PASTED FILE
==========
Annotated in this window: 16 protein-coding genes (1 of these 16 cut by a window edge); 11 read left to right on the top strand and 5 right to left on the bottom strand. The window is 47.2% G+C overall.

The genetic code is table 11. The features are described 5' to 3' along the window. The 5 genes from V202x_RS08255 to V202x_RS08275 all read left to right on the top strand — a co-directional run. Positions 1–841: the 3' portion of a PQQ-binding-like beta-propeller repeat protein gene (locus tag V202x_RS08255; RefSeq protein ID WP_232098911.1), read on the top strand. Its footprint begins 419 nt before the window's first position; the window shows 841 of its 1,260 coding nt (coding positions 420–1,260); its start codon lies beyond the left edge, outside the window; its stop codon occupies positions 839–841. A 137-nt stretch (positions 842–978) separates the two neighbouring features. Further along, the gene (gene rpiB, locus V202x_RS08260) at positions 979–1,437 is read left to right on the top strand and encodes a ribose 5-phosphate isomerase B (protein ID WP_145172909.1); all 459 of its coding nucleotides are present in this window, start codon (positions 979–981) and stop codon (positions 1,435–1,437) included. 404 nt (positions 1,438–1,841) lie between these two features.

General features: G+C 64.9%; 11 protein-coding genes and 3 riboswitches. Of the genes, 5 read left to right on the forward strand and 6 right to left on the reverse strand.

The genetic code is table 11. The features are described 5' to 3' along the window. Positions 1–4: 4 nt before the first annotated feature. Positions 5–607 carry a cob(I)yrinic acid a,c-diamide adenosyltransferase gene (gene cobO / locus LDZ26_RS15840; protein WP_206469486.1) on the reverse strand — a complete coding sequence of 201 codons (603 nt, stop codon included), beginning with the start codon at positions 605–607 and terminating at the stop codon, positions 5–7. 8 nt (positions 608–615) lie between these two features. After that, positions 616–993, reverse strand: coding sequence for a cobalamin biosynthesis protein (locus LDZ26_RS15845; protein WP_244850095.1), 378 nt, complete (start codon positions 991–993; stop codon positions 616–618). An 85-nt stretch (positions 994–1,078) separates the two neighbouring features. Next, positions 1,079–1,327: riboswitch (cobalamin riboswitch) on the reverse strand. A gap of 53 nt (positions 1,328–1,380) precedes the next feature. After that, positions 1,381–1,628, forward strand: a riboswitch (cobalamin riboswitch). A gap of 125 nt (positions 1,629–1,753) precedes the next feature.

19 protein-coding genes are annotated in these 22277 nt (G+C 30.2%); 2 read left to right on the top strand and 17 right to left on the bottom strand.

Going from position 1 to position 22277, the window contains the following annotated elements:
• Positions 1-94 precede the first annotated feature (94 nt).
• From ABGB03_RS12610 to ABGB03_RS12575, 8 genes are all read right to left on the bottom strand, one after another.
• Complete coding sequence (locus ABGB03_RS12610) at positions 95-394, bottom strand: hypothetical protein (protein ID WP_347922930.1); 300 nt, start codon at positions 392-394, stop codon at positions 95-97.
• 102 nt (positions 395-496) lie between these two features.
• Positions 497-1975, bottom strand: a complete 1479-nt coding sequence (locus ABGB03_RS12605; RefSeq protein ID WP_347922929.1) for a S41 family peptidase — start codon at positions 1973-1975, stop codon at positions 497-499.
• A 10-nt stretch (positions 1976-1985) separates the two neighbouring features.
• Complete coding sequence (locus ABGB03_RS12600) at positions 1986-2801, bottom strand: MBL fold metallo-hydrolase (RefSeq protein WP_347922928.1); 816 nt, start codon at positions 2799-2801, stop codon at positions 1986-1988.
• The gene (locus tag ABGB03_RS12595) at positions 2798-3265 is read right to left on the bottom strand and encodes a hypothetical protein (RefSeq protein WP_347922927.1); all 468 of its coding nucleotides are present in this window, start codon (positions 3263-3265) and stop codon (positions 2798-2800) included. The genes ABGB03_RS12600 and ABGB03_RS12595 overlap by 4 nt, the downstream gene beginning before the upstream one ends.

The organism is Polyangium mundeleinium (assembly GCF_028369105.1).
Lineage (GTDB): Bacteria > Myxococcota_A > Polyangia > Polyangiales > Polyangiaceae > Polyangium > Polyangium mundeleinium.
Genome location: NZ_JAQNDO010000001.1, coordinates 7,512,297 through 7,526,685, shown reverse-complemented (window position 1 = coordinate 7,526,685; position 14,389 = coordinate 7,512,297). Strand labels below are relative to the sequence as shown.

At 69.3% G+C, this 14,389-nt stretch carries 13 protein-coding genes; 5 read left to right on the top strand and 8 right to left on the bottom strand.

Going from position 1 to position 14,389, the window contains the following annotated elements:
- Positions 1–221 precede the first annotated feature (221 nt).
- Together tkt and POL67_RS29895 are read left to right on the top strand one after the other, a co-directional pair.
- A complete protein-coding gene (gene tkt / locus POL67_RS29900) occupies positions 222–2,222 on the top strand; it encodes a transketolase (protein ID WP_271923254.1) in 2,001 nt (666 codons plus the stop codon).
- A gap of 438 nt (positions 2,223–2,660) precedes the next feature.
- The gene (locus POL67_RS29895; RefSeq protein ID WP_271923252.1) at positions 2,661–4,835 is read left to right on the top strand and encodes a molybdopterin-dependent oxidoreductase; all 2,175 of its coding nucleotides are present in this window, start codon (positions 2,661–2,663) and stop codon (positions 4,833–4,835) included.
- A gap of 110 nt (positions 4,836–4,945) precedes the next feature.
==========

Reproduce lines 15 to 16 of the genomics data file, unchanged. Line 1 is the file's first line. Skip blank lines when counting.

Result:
The organism is Polyangium mundeleinium (assembly GCF_028369105.1).
Lineage (GTDB): Bacteria > Myxococcota_A > Polyangia > Polyangiales > Polyangiaceae > Polyangium > Polyangium mundeleinium.